They are, as Simon Hughes wrote in the Times on the eve of the game against Australia, "unheralded", a feeling shared by Steven Smith, who called them predictable and went on: "[It's] just their plans, the way they structure their innings and the way their bowlers are used and what the bowlers do. The bowlers have a set of skills that we know quite well and we know what they are going to do. So you're halfway through the battle, if that makes sense."
You can insert your own cheap shot at Smith right here (he can read it on the plane home), but it was in part a comment about the predictability of the game itself. Since the 2015 World Cup, it operates a new paradigm for batting teams: a start that preserves wickets (the group stage of this tournament has produced an average score after the first ten overs of 47 for 1), a middle period built around a big innings of run-a-ball accumulation (Root, Williamson, Kohli et al) before an assault that begins around 12 overs out and gathers a scary momentum inspired by what's achievable in T20 cricket (India, for example, took 72 in the last four overs of their innings against Pakistan).
It is this new method of assault that bowling must combat. England may be unheralded, but it's here that they are succeeding in their own conditions. Faced with the slim-stitched Kookaburra that rarely swings, they bang out heavy length with a variety of seam positions - Wood and especially Plunkett are adept at cross- and wobble-seam deliveries that coax unexpected responses from the wicket. It is unspectacular labour, designed to squeeze and stifle. As recently as January and the difficult tour of India, Nasser Hussain was describing the very same bowling as "one-dimensional and one-paced", and in those circumstances, it was. It is a home-banker attack.
Morgan's prevailing philosophy is one of fearlessness. When it was suggested to him that a struggling Jason Roy might take some time to play himself in, he replied, "We just don't talk like that." The response to early wickets going down is simply to attack harder. It's a philosophy that wobbled only once, when Rashid was pulled from the side for the Bangladesh game. Strauss has made consistency of selection a keystone, which made it feel like even more of a spasm back to the bad old days, the kind of overthinking that betrayed a lack of confidence in simply putting your 11 best men on the field and letting them get on with it.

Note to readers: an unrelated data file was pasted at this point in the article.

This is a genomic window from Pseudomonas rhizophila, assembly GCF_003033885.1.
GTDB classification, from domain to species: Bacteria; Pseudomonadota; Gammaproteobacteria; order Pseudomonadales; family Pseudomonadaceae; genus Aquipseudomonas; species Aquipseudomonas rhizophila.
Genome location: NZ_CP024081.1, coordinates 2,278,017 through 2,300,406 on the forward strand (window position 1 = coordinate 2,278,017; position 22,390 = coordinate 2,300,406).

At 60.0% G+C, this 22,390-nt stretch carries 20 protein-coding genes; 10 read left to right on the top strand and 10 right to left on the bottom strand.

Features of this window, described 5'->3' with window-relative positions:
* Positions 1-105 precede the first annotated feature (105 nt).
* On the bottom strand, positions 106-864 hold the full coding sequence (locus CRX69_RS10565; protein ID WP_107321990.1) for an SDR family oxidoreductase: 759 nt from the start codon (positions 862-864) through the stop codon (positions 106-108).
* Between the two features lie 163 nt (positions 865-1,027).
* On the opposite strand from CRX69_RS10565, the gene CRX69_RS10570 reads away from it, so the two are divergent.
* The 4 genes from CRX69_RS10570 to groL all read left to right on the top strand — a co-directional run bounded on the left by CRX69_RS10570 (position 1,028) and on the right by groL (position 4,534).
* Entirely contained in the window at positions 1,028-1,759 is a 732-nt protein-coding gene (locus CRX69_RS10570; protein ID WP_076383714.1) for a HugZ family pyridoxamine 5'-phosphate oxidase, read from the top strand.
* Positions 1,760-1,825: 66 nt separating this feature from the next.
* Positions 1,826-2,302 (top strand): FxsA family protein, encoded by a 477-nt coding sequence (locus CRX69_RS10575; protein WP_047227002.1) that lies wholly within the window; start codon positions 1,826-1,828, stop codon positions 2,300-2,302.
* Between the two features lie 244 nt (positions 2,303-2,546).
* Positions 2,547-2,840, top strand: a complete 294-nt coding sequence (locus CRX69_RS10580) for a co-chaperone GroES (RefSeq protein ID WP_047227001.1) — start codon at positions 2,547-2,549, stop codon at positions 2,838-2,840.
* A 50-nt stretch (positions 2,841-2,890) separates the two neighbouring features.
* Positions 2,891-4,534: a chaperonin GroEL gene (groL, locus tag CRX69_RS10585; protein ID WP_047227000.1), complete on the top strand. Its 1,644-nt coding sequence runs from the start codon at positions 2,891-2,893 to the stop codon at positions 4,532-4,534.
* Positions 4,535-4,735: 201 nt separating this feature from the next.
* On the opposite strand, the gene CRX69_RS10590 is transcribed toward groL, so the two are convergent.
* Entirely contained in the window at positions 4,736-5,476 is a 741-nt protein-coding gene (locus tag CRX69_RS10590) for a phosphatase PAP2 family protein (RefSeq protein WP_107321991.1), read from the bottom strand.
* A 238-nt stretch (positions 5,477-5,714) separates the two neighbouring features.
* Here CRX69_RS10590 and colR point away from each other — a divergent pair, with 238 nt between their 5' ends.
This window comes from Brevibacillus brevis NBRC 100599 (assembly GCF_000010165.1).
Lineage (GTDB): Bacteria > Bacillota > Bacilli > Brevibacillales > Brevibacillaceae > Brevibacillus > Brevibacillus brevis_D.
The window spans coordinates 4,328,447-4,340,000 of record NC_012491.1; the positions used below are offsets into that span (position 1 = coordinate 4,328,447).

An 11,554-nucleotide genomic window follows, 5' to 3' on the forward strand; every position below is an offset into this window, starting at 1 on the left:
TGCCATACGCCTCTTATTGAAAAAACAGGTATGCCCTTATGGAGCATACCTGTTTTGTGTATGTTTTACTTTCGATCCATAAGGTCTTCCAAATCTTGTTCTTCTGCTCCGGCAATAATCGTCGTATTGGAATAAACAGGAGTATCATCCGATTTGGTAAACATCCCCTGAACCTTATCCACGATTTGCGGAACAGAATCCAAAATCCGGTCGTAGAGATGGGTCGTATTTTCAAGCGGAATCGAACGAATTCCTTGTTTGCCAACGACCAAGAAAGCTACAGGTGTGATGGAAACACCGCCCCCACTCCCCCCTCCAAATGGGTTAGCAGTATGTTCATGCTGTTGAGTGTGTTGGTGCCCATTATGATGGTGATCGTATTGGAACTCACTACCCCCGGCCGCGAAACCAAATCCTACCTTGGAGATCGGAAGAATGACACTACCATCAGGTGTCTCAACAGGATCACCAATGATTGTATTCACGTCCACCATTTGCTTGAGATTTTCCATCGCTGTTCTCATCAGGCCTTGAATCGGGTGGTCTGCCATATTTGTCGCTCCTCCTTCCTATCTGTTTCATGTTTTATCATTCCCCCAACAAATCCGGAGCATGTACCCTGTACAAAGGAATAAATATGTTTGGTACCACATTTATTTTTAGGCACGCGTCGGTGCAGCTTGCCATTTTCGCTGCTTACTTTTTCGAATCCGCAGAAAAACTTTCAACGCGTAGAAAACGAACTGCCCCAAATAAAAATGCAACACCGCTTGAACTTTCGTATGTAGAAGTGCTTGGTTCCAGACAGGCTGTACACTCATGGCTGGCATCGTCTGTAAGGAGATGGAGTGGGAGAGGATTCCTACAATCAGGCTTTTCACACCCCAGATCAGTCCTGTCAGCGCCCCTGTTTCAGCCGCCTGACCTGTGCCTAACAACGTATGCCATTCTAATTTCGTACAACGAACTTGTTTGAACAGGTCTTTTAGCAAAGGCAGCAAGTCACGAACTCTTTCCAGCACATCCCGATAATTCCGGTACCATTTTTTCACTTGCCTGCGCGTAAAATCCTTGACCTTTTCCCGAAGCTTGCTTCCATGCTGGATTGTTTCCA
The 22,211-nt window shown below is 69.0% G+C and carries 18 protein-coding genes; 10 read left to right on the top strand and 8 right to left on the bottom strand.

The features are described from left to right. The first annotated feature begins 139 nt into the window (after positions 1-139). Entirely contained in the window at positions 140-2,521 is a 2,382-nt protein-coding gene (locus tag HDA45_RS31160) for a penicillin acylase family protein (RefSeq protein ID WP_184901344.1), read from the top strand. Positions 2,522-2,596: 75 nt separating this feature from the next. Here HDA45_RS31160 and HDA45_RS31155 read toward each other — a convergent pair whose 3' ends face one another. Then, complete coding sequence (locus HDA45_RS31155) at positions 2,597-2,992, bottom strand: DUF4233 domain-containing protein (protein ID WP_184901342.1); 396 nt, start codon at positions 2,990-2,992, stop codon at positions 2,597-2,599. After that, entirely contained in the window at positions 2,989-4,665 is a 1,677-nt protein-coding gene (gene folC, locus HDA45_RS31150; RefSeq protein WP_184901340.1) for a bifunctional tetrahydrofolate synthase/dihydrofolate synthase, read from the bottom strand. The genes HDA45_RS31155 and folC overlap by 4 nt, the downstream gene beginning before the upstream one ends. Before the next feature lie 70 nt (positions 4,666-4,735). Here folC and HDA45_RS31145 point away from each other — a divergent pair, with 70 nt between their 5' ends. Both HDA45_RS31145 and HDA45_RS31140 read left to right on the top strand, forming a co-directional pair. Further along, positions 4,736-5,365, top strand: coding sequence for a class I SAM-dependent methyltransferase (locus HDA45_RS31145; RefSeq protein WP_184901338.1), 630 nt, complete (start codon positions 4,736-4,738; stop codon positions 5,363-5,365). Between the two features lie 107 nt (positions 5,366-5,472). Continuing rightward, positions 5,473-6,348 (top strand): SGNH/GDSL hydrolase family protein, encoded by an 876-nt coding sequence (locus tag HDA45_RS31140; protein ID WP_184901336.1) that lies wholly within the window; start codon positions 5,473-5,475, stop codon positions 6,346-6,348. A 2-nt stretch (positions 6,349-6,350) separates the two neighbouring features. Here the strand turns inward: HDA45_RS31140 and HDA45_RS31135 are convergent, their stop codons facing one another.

As Shane Warne's dictum goes, "if it seams, it spins" and Rashid has gone on to prove it. Like Imran Tahir - and like almost every other legspinner except Warne - he will offer boundary balls, but he changes the dynamic of England's bowling by simply being there. In including him, England fights its natural, national caution, but he is a game-breaker.
England have been engaged in a great struggle with tournament cricket since it began in 1975. It does not fit well with the national psyche (the football team suffers too). Tournament play has a rhythm of its own and it requires an acceptance that for all of the planning and all of the stats, the gods of chance can speak, a Carlos Brathwaite can descend from the heavens to pull years of preparation apart in an instant. It resists analysis, it negates the Loughborough mentality. It thrives instead on trust. England's batsmen have it in spades. The bowling group may not have turned out as its coaches would have designed it, but England are learning to trust it too. Perhaps the gods will smile on them if they continue to.

Jon Hotten blogs at The Old Batsman. @theoldbatsman